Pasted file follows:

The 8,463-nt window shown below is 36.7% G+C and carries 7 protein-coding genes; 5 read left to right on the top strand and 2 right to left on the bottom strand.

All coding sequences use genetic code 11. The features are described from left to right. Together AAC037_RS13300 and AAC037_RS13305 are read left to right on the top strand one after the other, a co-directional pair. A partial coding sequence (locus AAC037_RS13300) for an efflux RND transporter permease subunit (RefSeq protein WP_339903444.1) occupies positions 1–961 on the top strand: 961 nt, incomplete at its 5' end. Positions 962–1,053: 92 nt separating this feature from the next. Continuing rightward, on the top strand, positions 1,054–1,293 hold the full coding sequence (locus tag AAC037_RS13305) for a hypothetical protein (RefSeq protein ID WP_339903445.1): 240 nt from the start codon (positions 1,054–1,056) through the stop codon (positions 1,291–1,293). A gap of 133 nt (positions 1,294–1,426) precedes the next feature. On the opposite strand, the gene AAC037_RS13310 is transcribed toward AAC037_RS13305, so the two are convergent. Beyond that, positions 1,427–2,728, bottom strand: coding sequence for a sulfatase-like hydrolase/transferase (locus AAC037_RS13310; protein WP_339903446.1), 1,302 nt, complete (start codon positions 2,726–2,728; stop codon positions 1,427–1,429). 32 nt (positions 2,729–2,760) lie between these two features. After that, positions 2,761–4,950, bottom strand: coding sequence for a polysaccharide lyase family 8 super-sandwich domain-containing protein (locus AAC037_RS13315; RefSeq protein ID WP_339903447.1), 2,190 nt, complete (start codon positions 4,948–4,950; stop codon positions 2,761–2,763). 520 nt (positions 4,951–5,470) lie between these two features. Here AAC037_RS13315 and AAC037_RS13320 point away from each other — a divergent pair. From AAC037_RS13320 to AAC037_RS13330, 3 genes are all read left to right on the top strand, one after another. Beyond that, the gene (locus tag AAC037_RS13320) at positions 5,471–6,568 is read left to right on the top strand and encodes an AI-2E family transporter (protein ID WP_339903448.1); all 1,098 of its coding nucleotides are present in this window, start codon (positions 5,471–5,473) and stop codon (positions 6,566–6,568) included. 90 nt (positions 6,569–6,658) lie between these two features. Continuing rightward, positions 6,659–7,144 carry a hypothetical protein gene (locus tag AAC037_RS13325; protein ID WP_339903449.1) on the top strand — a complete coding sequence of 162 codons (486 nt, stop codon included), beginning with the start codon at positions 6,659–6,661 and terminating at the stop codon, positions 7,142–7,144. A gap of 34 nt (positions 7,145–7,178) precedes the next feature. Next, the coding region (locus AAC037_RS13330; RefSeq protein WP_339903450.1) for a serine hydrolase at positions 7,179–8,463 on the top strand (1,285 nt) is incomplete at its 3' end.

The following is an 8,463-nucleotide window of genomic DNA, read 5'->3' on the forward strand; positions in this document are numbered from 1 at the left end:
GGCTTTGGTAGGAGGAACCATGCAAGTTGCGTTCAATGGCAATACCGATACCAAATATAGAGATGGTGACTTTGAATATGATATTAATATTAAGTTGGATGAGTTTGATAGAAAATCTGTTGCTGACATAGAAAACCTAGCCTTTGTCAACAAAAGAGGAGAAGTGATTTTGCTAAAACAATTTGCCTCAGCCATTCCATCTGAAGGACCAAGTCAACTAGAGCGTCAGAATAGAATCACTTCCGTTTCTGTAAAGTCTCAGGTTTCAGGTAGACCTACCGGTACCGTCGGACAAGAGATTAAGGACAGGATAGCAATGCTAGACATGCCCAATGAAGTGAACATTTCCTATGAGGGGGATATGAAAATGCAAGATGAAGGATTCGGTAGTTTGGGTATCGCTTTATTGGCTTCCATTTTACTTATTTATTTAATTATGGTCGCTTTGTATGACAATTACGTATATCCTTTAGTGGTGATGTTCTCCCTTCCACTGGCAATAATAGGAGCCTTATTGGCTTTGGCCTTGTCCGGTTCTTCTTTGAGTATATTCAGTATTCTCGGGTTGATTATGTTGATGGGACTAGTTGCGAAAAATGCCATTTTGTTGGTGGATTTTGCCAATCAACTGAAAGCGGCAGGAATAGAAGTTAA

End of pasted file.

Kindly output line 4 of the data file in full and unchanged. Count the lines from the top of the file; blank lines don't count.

GGCTTTGGTAGGAGGAACCATGCAAGTTGCGTTCAATGGCAATACCGATACCAAATATAGAGATGGTGACTTTGAATATGATATTAATATTAAGTTGGATGAGTTTGATAGAAAATCTGTTGCTGACATAGAAAACCTAGCCTTTGTCAACAAAAGAGGAGAAGTGATTTTGCTAAAACAATTTGCCTCAGCCATTCCATCTGAAGGACCAAGTCAACTAGAGCGTCAGAATAGAATCACTTCCGTTTCTGTAAAGTCTCAGGTTTCAGGTAGACCTACCGGTACCGTCGGACAAGAGATTAAGGACAGGATAGCAATGCTAGACATGCCCAATGAAGTGAACATTTCCTATGAGGGGGATATGAAAATGCAAGATGAAGGATTCGGTAGTTTGGGTATCGCTTTATTGGCTTCCATTTTACTTATTTATTTAATTATGGTCGCTTTGTATGACAATTACGTATATCCTTTAGTGGTGATGTTCTCCCTTCCACTGGCAATAATAGGAGCCTTATTGGCTTTGGCCTTGTCCGGTTCTTCTTTGAGTATATTCAGTATTCTCGGGTTGATTATGTTGATGGGACTAGTTGCGAAAAATGCCATTTTGTTGGTGGATTTTGCCAATCAACTGAAAGCGGCAGGAATAGAAGTTAA